A good example of where HSBC is using its technology capabilities is in the natural resources sector, specifically oil and gas. Much of the feedback it has received has helped HSBC refine its product offering to make it more intuitive. HSBC says feedback is also keeping the bank ahead when it comes to areas where corporations are less mature. "As the banker that sits in the middle, HSBC can help many up-and-coming companies to go international and look at best practices that many of the larger multinational companies are using already."6
"I think you'll see that we've undertaken a range of projects at HSBC to develop agile technology for the long-term benefit of the bank and our customers," says Mr. Kawaguchi.
And this is a must, he adds. "The digital age is right here, right now. It's no longer looking at blue skies and what's going to happen. It's happening. And many of the banks, many of our own suppliers, for instance, developers of ERPs or TMS, everyone is going digital; so, if you think about it and look at it from a client's standpoint, everyone is talking digital now, everyone is talking APIs; everyone is talking about open banking and talking about having a seamless connectivity. So you're seeing a convergence between multiple sectors and leveraging some of the best practices that are happening in one area of the company to help in others."
Adding Sustainability in the Mix
Of course, no discussion of the future of banking and technology can ignore how sustainability enters the equation, and HSBC is helping drive corporate consideration of the trend. For instance, in the shipping sector, which is loaded with lots of paperwork and too much downtime at docks as ships await customs clearance, HSBC is working with partners to speed up the process and make it more efficient overall.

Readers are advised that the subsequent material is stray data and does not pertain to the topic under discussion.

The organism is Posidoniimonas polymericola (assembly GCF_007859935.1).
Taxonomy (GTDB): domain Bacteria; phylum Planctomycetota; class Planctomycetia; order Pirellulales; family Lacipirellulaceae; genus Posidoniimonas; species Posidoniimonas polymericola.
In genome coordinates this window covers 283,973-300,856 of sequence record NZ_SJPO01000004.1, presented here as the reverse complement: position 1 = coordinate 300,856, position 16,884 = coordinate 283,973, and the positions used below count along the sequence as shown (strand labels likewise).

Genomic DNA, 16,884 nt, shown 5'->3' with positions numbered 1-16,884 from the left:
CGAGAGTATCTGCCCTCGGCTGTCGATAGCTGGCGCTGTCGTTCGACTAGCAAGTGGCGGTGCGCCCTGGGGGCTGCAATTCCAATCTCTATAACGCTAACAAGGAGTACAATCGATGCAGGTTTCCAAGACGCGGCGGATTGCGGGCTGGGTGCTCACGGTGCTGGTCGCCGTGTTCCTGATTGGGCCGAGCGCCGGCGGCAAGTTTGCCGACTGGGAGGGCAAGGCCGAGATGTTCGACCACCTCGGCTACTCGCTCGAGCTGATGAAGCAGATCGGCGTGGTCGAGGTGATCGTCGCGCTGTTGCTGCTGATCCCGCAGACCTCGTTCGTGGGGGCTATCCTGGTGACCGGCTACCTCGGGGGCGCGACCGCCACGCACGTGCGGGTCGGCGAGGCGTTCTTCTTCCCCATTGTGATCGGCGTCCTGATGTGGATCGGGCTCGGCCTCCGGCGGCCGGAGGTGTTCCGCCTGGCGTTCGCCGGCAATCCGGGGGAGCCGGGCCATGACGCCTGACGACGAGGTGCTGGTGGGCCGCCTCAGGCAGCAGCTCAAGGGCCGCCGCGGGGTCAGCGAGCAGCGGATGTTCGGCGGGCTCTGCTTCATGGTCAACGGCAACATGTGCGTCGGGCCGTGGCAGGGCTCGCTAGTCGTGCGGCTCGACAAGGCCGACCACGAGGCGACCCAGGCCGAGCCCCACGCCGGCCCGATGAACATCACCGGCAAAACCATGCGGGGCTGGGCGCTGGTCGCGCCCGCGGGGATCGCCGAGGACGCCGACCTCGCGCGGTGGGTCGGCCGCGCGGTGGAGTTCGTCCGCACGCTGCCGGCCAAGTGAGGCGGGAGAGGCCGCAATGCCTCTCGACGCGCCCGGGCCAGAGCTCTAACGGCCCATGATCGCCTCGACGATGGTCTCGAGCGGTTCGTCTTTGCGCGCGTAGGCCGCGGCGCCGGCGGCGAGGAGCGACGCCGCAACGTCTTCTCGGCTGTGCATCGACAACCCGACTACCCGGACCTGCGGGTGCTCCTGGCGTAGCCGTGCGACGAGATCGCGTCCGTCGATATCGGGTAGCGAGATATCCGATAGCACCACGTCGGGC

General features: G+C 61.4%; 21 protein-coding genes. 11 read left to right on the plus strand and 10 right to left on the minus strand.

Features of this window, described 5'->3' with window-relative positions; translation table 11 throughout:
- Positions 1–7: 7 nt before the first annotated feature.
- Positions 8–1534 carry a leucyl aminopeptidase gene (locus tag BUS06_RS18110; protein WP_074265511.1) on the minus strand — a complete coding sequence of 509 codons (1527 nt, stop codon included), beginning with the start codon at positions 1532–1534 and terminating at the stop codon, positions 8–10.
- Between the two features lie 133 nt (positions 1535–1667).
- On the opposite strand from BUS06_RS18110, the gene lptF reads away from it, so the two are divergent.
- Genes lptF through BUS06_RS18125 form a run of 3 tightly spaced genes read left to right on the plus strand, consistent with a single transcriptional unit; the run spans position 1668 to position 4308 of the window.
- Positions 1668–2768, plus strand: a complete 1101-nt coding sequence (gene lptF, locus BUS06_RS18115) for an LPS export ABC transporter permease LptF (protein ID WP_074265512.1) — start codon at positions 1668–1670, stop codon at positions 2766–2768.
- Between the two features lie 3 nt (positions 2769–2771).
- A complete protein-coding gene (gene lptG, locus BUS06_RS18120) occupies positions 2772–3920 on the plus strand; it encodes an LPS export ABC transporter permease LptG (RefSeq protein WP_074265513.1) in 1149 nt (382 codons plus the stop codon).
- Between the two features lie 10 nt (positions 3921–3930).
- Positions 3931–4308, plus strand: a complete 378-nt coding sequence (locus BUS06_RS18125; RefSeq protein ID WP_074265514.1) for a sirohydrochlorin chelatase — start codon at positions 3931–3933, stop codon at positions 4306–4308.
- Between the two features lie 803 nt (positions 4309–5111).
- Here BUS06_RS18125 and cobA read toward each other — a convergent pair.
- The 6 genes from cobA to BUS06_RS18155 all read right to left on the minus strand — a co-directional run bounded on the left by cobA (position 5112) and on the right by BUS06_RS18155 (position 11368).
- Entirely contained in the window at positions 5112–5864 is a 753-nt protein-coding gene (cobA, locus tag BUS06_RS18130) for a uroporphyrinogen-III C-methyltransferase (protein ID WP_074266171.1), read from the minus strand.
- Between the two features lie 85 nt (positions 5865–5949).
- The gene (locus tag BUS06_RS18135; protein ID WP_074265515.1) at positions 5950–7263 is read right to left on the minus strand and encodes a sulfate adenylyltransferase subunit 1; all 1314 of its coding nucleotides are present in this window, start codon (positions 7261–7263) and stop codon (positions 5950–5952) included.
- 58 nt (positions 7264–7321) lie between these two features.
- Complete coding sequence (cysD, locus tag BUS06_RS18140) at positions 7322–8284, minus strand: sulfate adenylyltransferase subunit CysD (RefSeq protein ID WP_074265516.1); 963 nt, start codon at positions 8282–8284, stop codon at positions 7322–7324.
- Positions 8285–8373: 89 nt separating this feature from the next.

"The digital evolution that's happening right now has a significant impact on sustainability," Mr. Kawaguchi says. HSBC, like others in the banking sector, has recently come out with its own sustainability agenda. "So a key factor and drive for that change is actually digitalisation. If you think about reducing the time ships are docked, there are several studies now where they're talking about the inefficiency of the lag time that's happening" while ships sit idle "because of either paperwork not being reconciled or paperwork not being stamped or vetted."7
The customs world itself is also very inefficient and paper-driven, Mr. Kawaguchi notes, so HSBC is working with several corporates, shipping companies and customs houses on a blockchain project to help this part of the shipping process become more straight-through.8
"All of this helps fosters more sustainability, helps reduce the carbon footprint [of the sector] in addition to taking out the whole paper in the treasury space. All of these efforts add up to a kind of common goal that that has happened on the back of the Paris Accords," Mr. Kawaguchi said.
The Bank of the Future
No matter where digitalisation is applied – whether virtual accounts, natural resources or shipping – the bank of the future must embrace digital transformation and not look back. "A comprehensive digital transformation is a clear 'no regrets' move to prepare for a digital and data-driven world," states a McKinsey research report from 2017.9 This means that as banks become more client-centric, they must get comfortable with the open architecture/open banking concept. In fact, their distinctiveness may depend on it, as they strive to enhance the customer experience. They also must continually look ahead to and be thinking of the new digital capabilities that clients will need not just in the next few years but in the next 10 or 20.
Mr. Douglas encapsulates this thinking with an example of one of HSBC's clients starting to embrace robotic process automation. "I think in today's world it is a conversation about not only what services we can provide them but also finding out what our clients are doing around robotics," he says. "Were very interested to find out what they're doing because whenever they employ robotics that means there's some process they're trying to automate or pain point they are trying to eliminate. If we can link to that and help, we become that much more valuable as a service provider."
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Published: September 2018